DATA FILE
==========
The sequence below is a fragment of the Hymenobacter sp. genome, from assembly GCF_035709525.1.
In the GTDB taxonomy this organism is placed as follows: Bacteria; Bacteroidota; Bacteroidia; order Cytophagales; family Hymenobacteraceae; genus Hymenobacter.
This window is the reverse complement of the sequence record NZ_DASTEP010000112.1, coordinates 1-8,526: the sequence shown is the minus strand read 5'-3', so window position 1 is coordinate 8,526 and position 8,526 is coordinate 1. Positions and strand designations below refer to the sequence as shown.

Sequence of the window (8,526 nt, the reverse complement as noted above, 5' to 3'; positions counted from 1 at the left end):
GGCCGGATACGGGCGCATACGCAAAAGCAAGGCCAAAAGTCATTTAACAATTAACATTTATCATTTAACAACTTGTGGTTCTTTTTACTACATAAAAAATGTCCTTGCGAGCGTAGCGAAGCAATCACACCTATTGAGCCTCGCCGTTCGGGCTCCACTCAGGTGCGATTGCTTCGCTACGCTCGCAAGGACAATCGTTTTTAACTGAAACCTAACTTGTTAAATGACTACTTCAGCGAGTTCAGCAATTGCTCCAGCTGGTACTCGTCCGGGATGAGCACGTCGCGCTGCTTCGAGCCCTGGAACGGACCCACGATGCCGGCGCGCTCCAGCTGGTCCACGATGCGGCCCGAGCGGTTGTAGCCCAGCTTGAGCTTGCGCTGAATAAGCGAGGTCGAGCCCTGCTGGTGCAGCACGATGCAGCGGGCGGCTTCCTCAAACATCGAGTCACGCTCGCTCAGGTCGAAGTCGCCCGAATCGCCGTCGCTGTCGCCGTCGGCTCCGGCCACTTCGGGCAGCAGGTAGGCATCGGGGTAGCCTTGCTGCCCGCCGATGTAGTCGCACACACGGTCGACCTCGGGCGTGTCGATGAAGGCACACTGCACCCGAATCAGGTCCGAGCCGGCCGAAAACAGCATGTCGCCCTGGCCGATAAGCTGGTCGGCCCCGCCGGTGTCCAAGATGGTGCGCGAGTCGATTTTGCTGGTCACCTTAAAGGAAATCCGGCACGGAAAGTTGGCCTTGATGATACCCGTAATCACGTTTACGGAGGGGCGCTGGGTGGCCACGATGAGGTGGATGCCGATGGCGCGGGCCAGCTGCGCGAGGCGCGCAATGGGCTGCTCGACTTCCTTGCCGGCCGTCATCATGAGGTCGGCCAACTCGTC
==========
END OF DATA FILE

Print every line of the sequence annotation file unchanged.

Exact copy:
The sequence below is a fragment of the Hymenobacter sp. genome, from assembly GCF_035709525.1.
In the GTDB taxonomy this organism is placed as follows: Bacteria; Bacteroidota; Bacteroidia; order Cytophagales; family Hymenobacteraceae; genus Hymenobacter.
This window is the reverse complement of the sequence record NZ_DASTEP010000112.1, coordinates 1-8,526: the sequence shown is the minus strand read 5'-3', so window position 1 is coordinate 8,526 and position 8,526 is coordinate 1. Positions and strand designations below refer to the sequence as shown.

Sequence of the window (8,526 nt, the reverse complement as noted above, 5' to 3'; positions counted from 1 at the left end):
GGCCGGATACGGGCGCATACGCAAAAGCAAGGCCAAAAGTCATTTAACAATTAACATTTATCATTTAACAACTTGTGGTTCTTTTTACTACATAAAAAATGTCCTTGCGAGCGTAGCGAAGCAATCACACCTATTGAGCCTCGCCGTTCGGGCTCCACTCAGGTGCGATTGCTTCGCTACGCTCGCAAGGACAATCGTTTTTAACTGAAACCTAACTTGTTAAATGACTACTTCAGCGAGTTCAGCAATTGCTCCAGCTGGTACTCGTCCGGGATGAGCACGTCGCGCTGCTTCGAGCCCTGGAACGGACCCACGATGCCGGCGCGCTCCAGCTGGTCCACGATGCGGCCCGAGCGGTTGTAGCCCAGCTTGAGCTTGCGCTGAATAAGCGAGGTCGAGCCCTGCTGGTGCAGCACGATGCAGCGGGCGGCTTCCTCAAACATCGAGTCACGCTCGCTCAGGTCGAAGTCGCCCGAATCGCCGTCGCTGTCGCCGTCGGCTCCGGCCACTTCGGGCAGCAGGTAGGCATCGGGGTAGCCTTGCTGCCCGCCGATGTAGTCGCACACACGGTCGACCTCGGGCGTGTCGATGAAGGCACACTGCACCCGAATCAGGTCCGAGCCGGCCGAAAACAGCATGTCGCCCTGGCCGATAAGCTGGTCGGCCCCGCCGGTGTCCAAGATGGTGCGCGAGTCGATTTTGCTGGTCACCTTAAAGGAAATCCGGCACGGAAAGTTGGCCTTGATGATACCCGTAATCACGTTTACGGAGGGGCGCTGGGTGGCCACGATGAGGTGGATGCCGATGGCGCGGGCCAGCTGCGCGAGGCGCGCAATGGGCTGCTCGACTTCCTTGCCGGCCGTCATCATGAGGTCGGCCAACTCGTC